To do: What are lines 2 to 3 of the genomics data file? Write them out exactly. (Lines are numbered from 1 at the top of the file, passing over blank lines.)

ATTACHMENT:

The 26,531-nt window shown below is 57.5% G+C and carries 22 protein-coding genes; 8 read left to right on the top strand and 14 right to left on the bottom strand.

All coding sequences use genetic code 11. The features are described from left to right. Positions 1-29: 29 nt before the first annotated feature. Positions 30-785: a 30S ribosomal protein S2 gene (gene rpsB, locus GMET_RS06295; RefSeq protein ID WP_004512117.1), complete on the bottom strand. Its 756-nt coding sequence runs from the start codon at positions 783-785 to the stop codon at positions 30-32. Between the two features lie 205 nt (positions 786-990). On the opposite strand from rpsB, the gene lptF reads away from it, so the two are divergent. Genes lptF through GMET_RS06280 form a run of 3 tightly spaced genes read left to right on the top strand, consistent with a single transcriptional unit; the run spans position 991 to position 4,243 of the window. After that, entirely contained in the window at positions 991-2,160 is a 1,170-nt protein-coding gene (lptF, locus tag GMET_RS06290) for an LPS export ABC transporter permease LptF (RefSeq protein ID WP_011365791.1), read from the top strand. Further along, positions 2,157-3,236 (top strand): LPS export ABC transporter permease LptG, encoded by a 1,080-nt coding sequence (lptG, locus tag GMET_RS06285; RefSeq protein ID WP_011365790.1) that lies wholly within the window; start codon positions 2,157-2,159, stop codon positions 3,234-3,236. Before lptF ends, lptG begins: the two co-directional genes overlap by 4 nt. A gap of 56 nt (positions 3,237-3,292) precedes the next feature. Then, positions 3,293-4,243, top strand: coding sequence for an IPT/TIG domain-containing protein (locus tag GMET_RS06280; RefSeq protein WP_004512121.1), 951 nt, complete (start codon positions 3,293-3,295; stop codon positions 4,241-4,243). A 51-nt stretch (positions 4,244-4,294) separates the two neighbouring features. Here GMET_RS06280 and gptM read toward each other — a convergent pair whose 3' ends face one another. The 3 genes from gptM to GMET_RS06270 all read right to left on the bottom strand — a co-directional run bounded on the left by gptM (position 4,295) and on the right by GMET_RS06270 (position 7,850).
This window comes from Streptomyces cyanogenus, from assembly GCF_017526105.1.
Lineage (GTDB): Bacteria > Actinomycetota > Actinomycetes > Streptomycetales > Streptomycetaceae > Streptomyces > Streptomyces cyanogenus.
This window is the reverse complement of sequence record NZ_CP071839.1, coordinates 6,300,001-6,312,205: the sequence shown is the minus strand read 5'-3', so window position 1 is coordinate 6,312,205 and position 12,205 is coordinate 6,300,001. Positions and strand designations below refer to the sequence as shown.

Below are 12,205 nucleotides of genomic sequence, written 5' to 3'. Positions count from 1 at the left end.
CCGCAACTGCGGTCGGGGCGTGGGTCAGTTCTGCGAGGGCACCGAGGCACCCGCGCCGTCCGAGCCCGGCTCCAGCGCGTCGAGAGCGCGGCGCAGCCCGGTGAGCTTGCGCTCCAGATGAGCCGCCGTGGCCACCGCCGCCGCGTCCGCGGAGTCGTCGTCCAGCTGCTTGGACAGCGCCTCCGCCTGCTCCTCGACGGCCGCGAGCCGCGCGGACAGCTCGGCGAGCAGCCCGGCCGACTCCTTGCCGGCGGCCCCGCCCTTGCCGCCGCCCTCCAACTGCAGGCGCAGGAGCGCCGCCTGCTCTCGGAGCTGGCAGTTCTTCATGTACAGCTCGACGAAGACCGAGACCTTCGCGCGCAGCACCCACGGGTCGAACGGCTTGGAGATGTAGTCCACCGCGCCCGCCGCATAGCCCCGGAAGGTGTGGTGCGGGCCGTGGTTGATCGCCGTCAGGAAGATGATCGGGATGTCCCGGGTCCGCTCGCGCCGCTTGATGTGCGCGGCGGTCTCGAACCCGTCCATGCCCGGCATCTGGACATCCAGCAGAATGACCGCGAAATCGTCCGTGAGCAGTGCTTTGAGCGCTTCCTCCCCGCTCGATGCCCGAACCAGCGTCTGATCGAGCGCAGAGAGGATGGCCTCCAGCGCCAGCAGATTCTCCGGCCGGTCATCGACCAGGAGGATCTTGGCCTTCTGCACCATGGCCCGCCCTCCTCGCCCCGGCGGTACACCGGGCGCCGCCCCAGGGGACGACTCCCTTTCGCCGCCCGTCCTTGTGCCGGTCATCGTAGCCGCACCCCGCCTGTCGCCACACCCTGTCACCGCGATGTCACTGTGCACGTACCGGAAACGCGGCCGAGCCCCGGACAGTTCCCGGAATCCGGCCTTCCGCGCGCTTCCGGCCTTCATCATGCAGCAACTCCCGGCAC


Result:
All coding sequences use genetic code 11. The features are described from left to right. Positions 1-29: 29 nt before the first annotated feature. Positions 30-785: a 30S ribosomal protein S2 gene (gene rpsB, locus GMET_RS06295; RefSeq protein ID WP_004512117.1), complete on the bottom strand. Its 756-nt coding sequence runs from the start codon at positions 783-785 to the stop codon at positions 30-32. Between the two features lie 205 nt (positions 786-990). On the opposite strand from rpsB, the gene lptF reads away from it, so the two are divergent. Genes lptF through GMET_RS06280 form a run of 3 tightly spaced genes read left to right on the top strand, consistent with a single transcriptional unit; the run spans position 991 to position 4,243 of the window. After that, entirely contained in the window at positions 991-2,160 is a 1,170-nt protein-coding gene (lptF, locus tag GMET_RS06290) for an LPS export ABC transporter permease LptF (RefSeq protein ID WP_011365791.1), read from the top strand. Further along, positions 2,157-3,236 (top strand): LPS export ABC transporter permease LptG, encoded by a 1,080-nt coding sequence (lptG, locus tag GMET_RS06285; RefSeq protein ID WP_011365790.1) that lies wholly within the window; start codon positions 2,157-2,159, stop codon positions 3,234-3,236. Before lptF ends, lptG begins: the two co-directional genes overlap by 4 nt. A gap of 56 nt (positions 3,237-3,292) precedes the next feature. Then, positions 3,293-4,243, top strand: coding sequence for an IPT/TIG domain-containing protein (locus tag GMET_RS06280; RefSeq protein WP_004512121.1), 951 nt, complete (start codon positions 3,293-3,295; stop codon positions 4,241-4,243). A 51-nt stretch (positions 4,244-4,294) separates the two neighbouring features. Here GMET_RS06280 and gptM read toward each other — a convergent pair whose 3' ends face one another. The 3 genes from gptM to GMET_RS06270 all read right to left on the bottom strand — a co-directional run bounded on the left by gptM (position 4,295) and on the right by GMET_RS06270 (position 7,850).
This window comes from Streptomyces cyanogenus, from assembly GCF_017526105.1.